Still, network science may have a role to play if it learns the lessons from being carelessly applied to the Internet. A relevant mathematical theory is needed for correcting the Internet’s real shortcoming: that of the trust model on which the system was originally designed. This model has been broken for some time; viruses, worms, and spam are the evidence, but the more serious threat is that the critical protocols (e.g., BGP) that ensure the Internet’s viability could be hijacked to do real damage.
Currently network researchers are working with engineering insights, but as the Internet scales ever larger, there is more urgency for a relevant mathematical theory to aid and ultimately replace engineering intuition.
But any new model would have to build on rigorously vetted data and incorporate domain knowledge. If these steps are taken, a more nuanced and true-to-life framework could be developed and used for predicting the behavior of tomorrow’s Internet.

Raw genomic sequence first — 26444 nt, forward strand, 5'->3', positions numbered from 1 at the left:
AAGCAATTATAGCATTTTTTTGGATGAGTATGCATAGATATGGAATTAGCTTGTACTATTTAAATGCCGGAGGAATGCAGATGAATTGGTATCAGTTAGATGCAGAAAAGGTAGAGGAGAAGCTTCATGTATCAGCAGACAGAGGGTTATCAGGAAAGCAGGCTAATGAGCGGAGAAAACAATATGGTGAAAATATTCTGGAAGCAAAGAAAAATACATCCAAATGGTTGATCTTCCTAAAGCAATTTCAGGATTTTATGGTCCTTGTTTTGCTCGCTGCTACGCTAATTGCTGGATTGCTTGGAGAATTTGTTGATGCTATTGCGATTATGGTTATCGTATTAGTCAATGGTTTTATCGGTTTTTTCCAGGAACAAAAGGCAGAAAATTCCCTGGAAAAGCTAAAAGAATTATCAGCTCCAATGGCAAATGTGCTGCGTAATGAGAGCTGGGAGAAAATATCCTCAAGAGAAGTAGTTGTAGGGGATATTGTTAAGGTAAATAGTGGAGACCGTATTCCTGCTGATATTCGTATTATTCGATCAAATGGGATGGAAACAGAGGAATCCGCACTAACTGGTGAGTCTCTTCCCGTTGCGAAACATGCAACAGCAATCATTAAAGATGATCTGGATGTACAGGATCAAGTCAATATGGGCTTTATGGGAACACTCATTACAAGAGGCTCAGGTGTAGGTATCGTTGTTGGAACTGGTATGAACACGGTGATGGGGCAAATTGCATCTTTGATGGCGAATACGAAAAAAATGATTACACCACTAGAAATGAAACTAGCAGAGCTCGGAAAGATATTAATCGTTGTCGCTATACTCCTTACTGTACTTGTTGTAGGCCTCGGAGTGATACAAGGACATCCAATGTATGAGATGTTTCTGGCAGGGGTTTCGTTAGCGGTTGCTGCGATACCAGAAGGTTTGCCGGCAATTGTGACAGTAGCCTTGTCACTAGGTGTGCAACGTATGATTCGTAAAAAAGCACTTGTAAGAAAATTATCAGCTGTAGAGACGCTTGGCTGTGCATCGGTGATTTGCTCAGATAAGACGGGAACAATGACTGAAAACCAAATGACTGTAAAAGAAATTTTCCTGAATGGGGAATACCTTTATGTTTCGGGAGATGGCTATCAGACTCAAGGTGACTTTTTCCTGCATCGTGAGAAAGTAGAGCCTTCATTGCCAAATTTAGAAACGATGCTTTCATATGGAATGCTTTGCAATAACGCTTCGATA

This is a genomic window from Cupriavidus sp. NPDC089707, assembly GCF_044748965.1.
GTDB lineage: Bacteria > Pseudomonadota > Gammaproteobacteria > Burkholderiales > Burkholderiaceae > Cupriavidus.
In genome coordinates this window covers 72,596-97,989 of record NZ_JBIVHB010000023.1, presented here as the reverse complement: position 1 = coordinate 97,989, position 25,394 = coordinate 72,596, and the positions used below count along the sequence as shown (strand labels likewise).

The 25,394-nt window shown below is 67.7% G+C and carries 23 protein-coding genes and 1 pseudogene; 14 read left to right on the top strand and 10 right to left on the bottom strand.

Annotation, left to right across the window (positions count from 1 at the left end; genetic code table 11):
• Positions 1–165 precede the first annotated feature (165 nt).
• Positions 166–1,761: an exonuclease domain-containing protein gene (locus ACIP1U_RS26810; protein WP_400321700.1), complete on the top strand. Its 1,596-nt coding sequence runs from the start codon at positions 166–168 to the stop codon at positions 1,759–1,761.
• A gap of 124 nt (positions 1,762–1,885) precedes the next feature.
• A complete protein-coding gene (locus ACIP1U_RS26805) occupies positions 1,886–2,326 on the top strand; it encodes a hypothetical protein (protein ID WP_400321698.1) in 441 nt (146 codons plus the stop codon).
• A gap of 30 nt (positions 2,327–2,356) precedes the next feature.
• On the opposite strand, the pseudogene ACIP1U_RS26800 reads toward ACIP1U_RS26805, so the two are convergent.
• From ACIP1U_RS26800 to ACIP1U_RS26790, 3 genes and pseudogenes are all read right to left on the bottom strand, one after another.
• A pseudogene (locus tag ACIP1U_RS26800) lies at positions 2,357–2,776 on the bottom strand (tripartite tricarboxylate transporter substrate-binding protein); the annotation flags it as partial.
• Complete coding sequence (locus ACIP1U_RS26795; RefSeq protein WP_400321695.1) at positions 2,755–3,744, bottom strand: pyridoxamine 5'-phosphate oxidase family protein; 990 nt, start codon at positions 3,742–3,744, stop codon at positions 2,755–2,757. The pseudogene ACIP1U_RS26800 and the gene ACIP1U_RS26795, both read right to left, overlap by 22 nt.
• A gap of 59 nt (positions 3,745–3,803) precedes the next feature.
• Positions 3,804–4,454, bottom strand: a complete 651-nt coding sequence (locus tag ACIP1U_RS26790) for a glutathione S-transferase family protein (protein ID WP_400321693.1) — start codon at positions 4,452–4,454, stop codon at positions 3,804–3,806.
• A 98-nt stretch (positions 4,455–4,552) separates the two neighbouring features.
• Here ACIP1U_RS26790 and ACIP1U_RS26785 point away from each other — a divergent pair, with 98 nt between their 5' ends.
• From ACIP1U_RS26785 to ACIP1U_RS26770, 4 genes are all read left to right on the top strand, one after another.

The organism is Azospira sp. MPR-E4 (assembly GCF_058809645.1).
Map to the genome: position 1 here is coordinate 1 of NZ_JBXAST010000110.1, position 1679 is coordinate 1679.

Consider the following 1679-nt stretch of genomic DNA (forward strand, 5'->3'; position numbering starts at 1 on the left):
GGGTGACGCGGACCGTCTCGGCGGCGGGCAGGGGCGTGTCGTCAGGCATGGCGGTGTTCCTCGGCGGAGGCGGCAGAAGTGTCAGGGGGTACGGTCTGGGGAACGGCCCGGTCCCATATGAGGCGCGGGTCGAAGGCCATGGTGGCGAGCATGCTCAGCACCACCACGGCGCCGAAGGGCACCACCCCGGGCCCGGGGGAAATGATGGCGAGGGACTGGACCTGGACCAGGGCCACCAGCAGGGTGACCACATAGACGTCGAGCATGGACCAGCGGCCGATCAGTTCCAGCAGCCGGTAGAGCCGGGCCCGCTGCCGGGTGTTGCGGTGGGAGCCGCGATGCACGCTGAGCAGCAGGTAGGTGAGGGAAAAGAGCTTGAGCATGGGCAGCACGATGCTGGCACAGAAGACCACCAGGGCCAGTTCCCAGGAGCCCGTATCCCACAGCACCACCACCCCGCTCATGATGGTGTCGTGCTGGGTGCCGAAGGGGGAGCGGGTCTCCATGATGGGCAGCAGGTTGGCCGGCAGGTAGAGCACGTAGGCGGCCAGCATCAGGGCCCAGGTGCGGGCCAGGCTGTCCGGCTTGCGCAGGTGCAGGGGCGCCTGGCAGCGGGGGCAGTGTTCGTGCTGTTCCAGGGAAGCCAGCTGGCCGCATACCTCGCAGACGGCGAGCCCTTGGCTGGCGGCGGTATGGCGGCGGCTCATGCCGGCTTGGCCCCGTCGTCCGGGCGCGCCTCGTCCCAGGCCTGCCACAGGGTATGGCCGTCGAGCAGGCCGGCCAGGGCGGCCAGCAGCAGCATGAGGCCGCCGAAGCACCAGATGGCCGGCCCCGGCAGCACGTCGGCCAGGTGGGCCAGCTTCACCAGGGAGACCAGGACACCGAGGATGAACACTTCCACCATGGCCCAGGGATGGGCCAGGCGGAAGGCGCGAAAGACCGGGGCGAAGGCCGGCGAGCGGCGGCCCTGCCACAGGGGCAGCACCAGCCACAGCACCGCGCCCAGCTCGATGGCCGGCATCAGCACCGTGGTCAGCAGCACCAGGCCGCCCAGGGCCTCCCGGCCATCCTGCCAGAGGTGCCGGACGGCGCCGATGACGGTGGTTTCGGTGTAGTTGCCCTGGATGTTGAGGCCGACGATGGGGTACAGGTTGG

To download the PDF of the original paper, go here.
Walter Willinger, a member of the Information and Software Systems Research Center at AT&T Labs Research in Florham Park, NJ, has been a leading researcher into the self-similar ("fractal") nature of Internet traffic. His paper "On the Self-Similar Nature of Ethernet Traffic" is featured in "The Best of the Best - Fifty Years of Communications and Networking Research," a 2007 IEEE Communications Society book compiling the most outstanding papers published in the communications and networking field in the last half century. More recently, he has focused on investigating the topological structure of the Internet and on developing a theoretical foundation for the study of large-scale communication networks such as the Internet.
SIAM Fellows (2009) AT&T Fellows (2007), for fundamental contributions to understanding the behavior of large data networks ACM Fellows (2005), for contributions to the analysis of data networks and protocols IEEE Fellows (2005), for the analysis and mathematical modeling of Internet traffic 2006 "Test of Time" Paper Award from ACM SIGCOMM Co-recipient of the 1996 IEEE W.R.G. Baker Prize Award from the IEEE Board of Directors W.R. Bennett Prize Paper Award from the IEEE Communications Society (1994)